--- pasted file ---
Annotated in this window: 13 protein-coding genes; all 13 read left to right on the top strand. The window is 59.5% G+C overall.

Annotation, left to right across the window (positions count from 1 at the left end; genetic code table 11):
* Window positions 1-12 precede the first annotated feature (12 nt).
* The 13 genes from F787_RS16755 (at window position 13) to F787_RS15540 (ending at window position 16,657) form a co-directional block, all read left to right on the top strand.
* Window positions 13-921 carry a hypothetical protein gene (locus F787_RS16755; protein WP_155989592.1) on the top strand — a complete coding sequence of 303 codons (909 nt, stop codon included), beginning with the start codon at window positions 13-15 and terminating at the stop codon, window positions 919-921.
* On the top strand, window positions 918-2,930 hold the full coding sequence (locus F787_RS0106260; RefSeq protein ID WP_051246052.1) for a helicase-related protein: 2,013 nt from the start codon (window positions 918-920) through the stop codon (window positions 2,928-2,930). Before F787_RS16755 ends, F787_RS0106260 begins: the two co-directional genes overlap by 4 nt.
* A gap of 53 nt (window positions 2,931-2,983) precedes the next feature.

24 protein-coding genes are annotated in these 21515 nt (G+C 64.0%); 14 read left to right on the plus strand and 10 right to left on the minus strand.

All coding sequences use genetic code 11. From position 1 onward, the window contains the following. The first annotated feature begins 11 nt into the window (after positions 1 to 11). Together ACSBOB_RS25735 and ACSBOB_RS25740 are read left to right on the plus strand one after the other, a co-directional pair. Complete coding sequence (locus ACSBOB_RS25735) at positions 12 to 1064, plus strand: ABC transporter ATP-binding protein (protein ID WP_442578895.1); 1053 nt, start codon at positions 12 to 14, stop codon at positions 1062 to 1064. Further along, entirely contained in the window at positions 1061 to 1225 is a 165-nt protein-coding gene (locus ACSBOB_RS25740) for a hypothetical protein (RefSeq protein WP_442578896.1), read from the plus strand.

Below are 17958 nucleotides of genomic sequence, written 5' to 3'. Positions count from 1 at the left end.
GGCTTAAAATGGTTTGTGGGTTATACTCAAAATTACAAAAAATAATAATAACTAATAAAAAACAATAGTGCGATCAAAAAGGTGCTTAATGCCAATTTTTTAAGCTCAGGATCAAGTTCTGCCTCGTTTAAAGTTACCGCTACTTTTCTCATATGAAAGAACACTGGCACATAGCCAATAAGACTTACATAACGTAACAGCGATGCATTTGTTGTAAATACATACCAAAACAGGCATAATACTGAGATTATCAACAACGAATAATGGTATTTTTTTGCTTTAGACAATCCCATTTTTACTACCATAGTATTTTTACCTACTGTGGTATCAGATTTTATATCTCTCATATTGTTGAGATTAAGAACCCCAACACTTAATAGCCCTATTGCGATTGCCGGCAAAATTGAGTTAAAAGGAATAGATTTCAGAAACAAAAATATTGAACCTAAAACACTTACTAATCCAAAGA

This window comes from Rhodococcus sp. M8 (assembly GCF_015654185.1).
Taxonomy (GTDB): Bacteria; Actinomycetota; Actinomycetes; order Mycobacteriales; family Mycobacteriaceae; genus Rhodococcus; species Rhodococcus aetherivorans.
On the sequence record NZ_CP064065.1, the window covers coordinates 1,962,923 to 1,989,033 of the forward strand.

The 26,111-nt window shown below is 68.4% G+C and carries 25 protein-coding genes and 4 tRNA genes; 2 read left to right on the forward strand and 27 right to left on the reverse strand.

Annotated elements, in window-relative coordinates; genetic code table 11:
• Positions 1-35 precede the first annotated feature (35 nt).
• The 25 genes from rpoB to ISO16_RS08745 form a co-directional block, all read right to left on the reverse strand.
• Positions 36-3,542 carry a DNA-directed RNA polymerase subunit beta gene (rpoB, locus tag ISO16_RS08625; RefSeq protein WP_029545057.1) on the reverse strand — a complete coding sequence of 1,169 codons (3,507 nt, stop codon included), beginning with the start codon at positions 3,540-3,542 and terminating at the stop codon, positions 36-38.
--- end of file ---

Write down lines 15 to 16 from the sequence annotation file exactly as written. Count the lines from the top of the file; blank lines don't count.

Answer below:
The 26,111-nt window shown below is 68.4% G+C and carries 25 protein-coding genes and 4 tRNA genes; 2 read left to right on the forward strand and 27 right to left on the reverse strand.

Annotated elements, in window-relative coordinates; genetic code table 11: